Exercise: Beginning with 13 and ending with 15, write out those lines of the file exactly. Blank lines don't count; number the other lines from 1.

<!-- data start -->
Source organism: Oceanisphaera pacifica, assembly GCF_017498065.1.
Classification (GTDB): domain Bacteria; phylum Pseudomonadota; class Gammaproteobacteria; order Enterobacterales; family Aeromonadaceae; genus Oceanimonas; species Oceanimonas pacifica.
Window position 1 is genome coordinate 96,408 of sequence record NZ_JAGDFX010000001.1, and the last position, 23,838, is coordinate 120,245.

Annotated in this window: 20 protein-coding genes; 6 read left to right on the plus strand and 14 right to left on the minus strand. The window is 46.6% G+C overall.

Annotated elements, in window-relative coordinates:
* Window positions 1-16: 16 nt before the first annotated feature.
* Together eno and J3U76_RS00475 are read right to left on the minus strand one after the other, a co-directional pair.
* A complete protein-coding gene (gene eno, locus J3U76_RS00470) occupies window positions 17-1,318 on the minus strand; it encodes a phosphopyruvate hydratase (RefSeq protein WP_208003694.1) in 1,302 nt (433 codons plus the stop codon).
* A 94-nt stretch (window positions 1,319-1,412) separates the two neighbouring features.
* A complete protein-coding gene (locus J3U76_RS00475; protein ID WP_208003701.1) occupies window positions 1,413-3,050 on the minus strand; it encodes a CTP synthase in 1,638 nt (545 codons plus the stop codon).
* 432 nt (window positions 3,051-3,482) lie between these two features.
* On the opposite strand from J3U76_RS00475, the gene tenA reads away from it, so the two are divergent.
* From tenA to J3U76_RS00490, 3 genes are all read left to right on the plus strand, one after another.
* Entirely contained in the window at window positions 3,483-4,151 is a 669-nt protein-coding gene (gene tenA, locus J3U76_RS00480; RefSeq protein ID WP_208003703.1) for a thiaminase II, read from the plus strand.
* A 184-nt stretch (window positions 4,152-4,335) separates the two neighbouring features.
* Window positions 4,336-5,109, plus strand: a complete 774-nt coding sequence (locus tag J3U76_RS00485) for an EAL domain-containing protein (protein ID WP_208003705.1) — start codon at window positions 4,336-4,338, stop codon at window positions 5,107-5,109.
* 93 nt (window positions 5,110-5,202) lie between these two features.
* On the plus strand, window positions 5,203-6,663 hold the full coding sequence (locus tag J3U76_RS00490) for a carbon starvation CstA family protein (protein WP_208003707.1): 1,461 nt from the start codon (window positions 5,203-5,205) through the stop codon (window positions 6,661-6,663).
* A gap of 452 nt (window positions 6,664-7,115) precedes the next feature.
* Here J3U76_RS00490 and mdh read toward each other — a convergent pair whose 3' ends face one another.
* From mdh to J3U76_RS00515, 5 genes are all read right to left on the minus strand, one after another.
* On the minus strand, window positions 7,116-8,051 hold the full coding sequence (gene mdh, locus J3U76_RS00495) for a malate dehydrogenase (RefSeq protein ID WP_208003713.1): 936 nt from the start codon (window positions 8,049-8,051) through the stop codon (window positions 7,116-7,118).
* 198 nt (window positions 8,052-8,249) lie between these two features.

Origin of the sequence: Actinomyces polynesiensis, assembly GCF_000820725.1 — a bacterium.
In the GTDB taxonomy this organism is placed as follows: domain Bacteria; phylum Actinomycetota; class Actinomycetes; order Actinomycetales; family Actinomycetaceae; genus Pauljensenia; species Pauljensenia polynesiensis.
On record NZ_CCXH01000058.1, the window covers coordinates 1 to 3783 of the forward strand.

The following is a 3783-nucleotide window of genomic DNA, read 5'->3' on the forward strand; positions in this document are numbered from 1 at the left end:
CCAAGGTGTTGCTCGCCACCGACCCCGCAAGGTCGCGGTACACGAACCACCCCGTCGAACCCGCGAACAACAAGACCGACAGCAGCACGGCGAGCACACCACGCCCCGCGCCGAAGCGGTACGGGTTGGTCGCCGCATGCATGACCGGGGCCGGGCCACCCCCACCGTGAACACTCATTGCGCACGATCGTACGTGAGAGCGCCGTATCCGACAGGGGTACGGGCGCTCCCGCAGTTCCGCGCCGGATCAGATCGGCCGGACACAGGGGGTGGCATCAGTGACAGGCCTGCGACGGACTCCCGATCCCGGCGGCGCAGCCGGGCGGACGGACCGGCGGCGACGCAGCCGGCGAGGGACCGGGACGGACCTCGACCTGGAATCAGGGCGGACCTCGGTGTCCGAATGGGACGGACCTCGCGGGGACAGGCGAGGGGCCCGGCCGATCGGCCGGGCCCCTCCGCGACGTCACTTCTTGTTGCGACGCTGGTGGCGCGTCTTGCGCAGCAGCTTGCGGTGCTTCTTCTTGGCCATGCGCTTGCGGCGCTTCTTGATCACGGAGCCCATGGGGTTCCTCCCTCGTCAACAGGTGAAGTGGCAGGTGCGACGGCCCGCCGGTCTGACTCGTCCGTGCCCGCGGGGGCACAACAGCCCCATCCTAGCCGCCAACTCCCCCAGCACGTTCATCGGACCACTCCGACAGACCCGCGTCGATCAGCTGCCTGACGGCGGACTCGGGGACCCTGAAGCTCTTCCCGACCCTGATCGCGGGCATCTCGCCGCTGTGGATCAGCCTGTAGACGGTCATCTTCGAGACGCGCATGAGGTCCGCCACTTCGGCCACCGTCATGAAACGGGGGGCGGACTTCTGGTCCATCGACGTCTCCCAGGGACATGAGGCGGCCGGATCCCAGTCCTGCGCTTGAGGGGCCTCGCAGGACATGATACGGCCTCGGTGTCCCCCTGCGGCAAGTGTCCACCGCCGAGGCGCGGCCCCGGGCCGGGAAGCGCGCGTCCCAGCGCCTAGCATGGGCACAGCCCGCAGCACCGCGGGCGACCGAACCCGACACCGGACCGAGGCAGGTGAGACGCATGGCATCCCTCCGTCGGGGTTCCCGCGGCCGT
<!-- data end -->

* From tenA to J3U76_RS00490, 3 genes are all read left to right on the plus strand, one after another.
* Entirely contained in the window at window positions 3,483-4,151 is a 669-nt protein-coding gene (gene tenA, locus J3U76_RS00480; RefSeq protein ID WP_208003703.1) for a thiaminase II, read from the plus strand.
* A 184-nt stretch (window positions 4,152-4,335) separates the two neighbouring features.